Friday, September 17, 2010
The Charming Quirks of Others - Alexander McCall Smith
Isabel is a moral detective. She leads an enviable life – well, at least I envy it. She has inherited wealth (she contemplates buying a Raeburn portrait in this book), she has a lovely house, work she enjoys as editor & owner of the Review of Applied Ethics, is engaged to Jamie & the mother of Charlie. On the downside she has a spiky relationship with her niece, Cat, who was Jamie’s girlfriend. Even though Cat & Jamie had parted before Isabel’s relationship with him began, Cat is still resentful & Isabel is eager to try & rebuild their relationship. Cat owns a deli, I love the luscious descriptions of the food, & Isabel helps out from time to time.
Isabel has also earned a reputation for discreetly looking into problems & she finds it difficult to refuse to help when asked. Having coffee in the deli one day she meets Jillian McKinley, an acquaintance who is the wife of the trustee of a prestigious school. A new Principal is to be appointed & the candidates are down to a shortlist of three. The trustees have received an anonymous letter warning that one of the candidates has something shameful in his past that could embarrass the school. Unfortunately, the letter doesn’t name names. Jillian wants Isabel to look into the backgrounds of the candidates & save the school from making an expensive mistake. Isabel reluctantly agrees &, through her network of friends, discovers a little about two of the men. One of them turns out to be Cat’s new boyfriend which throws Isabel into another moral dilemma. Is it right for her to continue investigating when she finds herself hoping that Gordon will get the job? Another candidate may have been involved in the death of a climber on an expedition to Mt Everest. Could he have left a fellow climber to die on the mountain in his ambition to reach the summit?
Isabel’s relationship with Jamie is also changing. Jamie is very eager to get married but Isabel seems reluctant to take this step. She feels a little insecure because Jamie is younger than her &, when a friend tells Isabel that he saw Jamie at the cinema on a night when she thought he was rehearsing (he’s a musician), she is quick to think of betrayal & unfaithfulness. Especially as Jamie has told her about Prue, a young woman in the group who has confided in him about her terminal illness & needs his support.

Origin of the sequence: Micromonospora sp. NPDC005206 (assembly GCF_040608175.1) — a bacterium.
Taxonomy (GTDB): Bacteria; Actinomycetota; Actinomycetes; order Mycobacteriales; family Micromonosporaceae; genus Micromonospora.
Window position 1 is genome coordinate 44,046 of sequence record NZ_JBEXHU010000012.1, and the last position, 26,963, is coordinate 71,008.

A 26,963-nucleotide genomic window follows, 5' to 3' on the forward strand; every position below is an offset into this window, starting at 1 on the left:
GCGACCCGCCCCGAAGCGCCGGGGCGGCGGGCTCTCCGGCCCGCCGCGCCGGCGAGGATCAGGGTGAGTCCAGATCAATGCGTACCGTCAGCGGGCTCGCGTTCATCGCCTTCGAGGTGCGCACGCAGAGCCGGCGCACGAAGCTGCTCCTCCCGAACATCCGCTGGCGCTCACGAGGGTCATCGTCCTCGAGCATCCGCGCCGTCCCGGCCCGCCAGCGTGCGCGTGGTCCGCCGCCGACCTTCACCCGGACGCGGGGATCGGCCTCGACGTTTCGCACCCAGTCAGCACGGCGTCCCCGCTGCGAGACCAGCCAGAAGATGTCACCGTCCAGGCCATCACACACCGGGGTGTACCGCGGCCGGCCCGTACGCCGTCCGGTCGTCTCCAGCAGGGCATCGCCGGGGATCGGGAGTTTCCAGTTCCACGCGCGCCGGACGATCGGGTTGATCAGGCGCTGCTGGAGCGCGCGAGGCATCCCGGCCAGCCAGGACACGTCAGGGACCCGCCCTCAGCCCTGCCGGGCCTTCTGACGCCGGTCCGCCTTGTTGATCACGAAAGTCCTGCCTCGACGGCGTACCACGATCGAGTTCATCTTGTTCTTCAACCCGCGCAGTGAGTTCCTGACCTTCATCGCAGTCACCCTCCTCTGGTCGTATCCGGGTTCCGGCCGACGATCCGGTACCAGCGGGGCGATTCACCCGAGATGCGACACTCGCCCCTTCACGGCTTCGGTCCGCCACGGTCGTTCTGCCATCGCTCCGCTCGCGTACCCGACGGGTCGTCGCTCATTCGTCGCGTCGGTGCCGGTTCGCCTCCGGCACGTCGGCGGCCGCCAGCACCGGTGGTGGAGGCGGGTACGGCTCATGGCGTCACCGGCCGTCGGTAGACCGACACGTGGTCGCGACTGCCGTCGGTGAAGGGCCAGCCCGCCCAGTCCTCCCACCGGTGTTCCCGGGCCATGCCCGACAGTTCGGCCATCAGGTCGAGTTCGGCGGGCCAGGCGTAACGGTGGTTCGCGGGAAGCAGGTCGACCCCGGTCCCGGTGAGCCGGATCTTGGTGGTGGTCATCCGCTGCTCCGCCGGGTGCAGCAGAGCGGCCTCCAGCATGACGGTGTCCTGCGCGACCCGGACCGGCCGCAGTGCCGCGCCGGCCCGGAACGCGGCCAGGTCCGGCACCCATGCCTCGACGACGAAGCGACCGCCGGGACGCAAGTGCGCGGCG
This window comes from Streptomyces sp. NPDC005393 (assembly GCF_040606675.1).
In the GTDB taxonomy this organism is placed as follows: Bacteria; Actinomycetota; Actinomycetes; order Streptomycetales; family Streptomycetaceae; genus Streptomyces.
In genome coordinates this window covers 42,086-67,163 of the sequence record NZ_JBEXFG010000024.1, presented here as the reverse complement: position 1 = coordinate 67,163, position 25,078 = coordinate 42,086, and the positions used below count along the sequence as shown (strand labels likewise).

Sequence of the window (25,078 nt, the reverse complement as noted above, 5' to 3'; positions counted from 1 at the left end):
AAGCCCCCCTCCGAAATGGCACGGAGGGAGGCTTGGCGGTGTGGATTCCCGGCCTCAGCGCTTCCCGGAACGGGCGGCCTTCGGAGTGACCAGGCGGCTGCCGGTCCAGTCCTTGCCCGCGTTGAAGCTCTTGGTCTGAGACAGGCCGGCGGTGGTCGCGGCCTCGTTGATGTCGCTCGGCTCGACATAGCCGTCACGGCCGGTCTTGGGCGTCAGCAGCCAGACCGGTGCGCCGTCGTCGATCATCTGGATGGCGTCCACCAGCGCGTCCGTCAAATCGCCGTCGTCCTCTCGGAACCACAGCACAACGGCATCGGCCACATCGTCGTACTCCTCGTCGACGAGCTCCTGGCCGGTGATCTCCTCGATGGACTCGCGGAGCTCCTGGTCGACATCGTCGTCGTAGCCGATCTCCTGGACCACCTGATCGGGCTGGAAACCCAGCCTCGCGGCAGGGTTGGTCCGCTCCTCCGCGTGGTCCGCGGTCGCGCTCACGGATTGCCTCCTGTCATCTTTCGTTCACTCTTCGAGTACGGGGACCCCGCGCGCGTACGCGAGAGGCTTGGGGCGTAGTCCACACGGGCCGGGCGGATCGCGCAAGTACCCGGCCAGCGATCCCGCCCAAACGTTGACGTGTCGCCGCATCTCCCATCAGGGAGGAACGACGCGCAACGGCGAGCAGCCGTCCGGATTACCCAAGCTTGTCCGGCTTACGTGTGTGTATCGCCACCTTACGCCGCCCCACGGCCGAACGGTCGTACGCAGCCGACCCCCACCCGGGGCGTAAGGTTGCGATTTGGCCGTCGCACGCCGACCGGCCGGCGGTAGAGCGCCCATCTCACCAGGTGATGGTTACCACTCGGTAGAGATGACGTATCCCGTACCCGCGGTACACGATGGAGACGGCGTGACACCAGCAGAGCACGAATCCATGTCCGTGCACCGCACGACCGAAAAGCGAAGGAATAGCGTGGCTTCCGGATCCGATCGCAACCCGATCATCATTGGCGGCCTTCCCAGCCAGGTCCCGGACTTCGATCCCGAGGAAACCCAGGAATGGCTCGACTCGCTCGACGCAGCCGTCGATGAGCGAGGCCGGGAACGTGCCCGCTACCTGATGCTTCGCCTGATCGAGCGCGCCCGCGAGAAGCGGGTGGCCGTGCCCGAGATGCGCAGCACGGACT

This book is really a drama, rather than a comedy, of manners, with Isabel striving to do the right thing by Jamie, Cat, Jillian & herself. She does tend to tie herself in knots with her feelings of guilt about her good fortune & happiness but hopefully by the end of the book, Isabel is starting to relax a little & believe in her good luck. However, I’m not completely convinced by the strength of Jamie & Isabel’s relationship. I feel a little like Isabel about it, it’s too good to be true. Jamie seems a little too anxious to be married. Does he fear that the relationship won’t last if they aren’t married? Does he feel a little inferior to Isabel with her money & beautiful house? In some ways I think Jamie is too shallow & Isabel is too deep. Probably this is just because we see the action through Isabel's eyes & she's a much more clearly defined character than Jamie. I’ll have to wait until the next book to find out.
*If you're a fan of Alexander McCall Smith's Corduroy Mansions serial, a new instalment has just started in the Telegraph this wek. You can follow it here. Only four chapters in so easy to catch up.